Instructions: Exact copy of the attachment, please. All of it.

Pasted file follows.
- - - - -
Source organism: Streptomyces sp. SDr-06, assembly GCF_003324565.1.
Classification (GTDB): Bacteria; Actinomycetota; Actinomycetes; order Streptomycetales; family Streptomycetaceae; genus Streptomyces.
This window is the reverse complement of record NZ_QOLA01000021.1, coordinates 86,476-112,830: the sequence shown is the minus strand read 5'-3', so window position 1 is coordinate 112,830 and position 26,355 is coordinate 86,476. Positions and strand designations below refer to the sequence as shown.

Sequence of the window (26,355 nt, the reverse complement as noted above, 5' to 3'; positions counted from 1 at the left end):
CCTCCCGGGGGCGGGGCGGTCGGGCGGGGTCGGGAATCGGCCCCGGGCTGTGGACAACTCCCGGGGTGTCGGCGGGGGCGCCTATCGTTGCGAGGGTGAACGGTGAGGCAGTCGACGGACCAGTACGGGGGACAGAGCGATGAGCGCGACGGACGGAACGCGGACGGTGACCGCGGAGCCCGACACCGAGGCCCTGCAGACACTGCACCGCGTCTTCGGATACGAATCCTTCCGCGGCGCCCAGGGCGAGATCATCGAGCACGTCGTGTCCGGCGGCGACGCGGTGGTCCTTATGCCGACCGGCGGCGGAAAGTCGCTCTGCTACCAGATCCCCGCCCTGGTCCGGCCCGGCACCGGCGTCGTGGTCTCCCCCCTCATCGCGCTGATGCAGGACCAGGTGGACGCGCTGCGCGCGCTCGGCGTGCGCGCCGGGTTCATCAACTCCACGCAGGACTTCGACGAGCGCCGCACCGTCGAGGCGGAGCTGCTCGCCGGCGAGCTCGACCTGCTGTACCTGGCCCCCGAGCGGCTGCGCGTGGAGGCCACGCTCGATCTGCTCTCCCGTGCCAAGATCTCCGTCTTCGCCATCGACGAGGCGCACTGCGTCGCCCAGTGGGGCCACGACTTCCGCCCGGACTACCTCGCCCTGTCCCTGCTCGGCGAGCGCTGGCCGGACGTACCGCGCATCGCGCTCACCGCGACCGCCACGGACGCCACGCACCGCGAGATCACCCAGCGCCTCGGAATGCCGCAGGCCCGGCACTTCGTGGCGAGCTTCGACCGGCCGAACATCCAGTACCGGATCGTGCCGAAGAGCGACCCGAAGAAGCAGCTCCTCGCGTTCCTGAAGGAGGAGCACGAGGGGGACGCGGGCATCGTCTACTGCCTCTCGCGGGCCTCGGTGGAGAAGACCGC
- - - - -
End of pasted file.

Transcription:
Source organism: Streptomyces sp. SDr-06, assembly GCF_003324565.1.
Classification (GTDB): Bacteria; Actinomycetota; Actinomycetes; order Streptomycetales; family Streptomycetaceae; genus Streptomyces.
This window is the reverse complement of record NZ_QOLA01000021.1, coordinates 86,476-112,830: the sequence shown is the minus strand read 5'-3', so window position 1 is coordinate 112,830 and position 26,355 is coordinate 86,476. Positions and strand designations below refer to the sequence as shown.

Sequence of the window (26,355 nt, the reverse complement as noted above, 5' to 3'; positions counted from 1 at the left end):
CCTCCCGGGGGCGGGGCGGTCGGGCGGGGTCGGGAATCGGCCCCGGGCTGTGGACAACTCCCGGGGTGTCGGCGGGGGCGCCTATCGTTGCGAGGGTGAACGGTGAGGCAGTCGACGGACCAGTACGGGGGACAGAGCGATGAGCGCGACGGACGGAACGCGGACGGTGACCGCGGAGCCCGACACCGAGGCCCTGCAGACACTGCACCGCGTCTTCGGATACGAATCCTTCCGCGGCGCCCAGGGCGAGATCATCGAGCACGTCGTGTCCGGCGGCGACGCGGTGGTCCTTATGCCGACCGGCGGCGGAAAGTCGCTCTGCTACCAGATCCCCGCCCTGGTCCGGCCCGGCACCGGCGTCGTGGTCTCCCCCCTCATCGCGCTGATGCAGGACCAGGTGGACGCGCTGCGCGCGCTCGGCGTGCGCGCCGGGTTCATCAACTCCACGCAGGACTTCGACGAGCGCCGCACCGTCGAGGCGGAGCTGCTCGCCGGCGAGCTCGACCTGCTGTACCTGGCCCCCGAGCGGCTGCGCGTGGAGGCCACGCTCGATCTGCTCTCCCGTGCCAAGATCTCCGTCTTCGCCATCGACGAGGCGCACTGCGTCGCCCAGTGGGGCCACGACTTCCGCCCGGACTACCTCGCCCTGTCCCTGCTCGGCGAGCGCTGGCCGGACGTACCGCGCATCGCGCTCACCGCGACCGCCACGGACGCCACGCACCGCGAGATCACCCAGCGCCTCGGAATGCCGCAGGCCCGGCACTTCGTGGCGAGCTTCGACCGGCCGAACATCCAGTACCGGATCGTGCCGAAGAGCGACCCGAAGAAGCAGCTCCTCGCGTTCCTGAAGGAGGAGCACGAGGGGGACGCGGGCATCGTCTACTGCCTCTCGCGGGCCTCGGTGGAGAAGACCGC